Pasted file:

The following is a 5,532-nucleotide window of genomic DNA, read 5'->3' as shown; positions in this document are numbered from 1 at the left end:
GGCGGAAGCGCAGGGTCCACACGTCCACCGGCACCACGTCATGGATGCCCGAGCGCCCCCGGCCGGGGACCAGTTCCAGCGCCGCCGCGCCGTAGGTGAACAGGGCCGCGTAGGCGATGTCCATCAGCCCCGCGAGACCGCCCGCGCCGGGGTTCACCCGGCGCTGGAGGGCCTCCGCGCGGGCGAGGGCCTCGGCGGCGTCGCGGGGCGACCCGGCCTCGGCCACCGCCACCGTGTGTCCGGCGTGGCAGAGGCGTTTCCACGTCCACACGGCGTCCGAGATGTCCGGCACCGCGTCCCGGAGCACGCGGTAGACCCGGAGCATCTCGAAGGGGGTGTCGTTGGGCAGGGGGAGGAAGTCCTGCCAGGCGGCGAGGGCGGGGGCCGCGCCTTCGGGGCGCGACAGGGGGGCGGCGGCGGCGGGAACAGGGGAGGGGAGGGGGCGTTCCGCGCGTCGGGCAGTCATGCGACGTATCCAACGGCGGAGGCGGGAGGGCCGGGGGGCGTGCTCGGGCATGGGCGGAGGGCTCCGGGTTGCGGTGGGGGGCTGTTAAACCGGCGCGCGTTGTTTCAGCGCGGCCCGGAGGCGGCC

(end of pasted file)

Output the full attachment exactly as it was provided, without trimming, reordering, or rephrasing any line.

The following is a 5,532-nucleotide window of genomic DNA, read 5'->3' as shown; positions in this document are numbered from 1 at the left end:
GGCGGAAGCGCAGGGTCCACACGTCCACCGGCACCACGTCATGGATGCCCGAGCGCCCCCGGCCGGGGACCAGTTCCAGCGCCGCCGCGCCGTAGGTGAACAGGGCCGCGTAGGCGATGTCCATCAGCCCCGCGAGACCGCCCGCGCCGGGGTTCACCCGGCGCTGGAGGGCCTCCGCGCGGGCGAGGGCCTCGGCGGCGTCGCGGGGCGACCCGGCCTCGGCCACCGCCACCGTGTGTCCGGCGTGGCAGAGGCGTTTCCACGTCCACACGGCGTCCGAGATGTCCGGCACCGCGTCCCGGAGCACGCGGTAGACCCGGAGCATCTCGAAGGGGGTGTCGTTGGGCAGGGGGAGGAAGTCCTGCCAGGCGGCGAGGGCGGGGGCCGCGCCTTCGGGGCGCGACAGGGGGGCGGCGGCGGCGGGAACAGGGGAGGGGAGGGGGCGTTCCGCGCGTCGGGCAGTCATGCGACGTATCCAACGGCGGAGGCGGGAGGGCCGGGGGGCGTGCTCGGGCATGGGCGGAGGGCTCCGGGTTGCGGTGGGGGGCTGTTAAACCGGCGCGCGTTGTTTCAGCGCGGCCCGGAGGCGGCC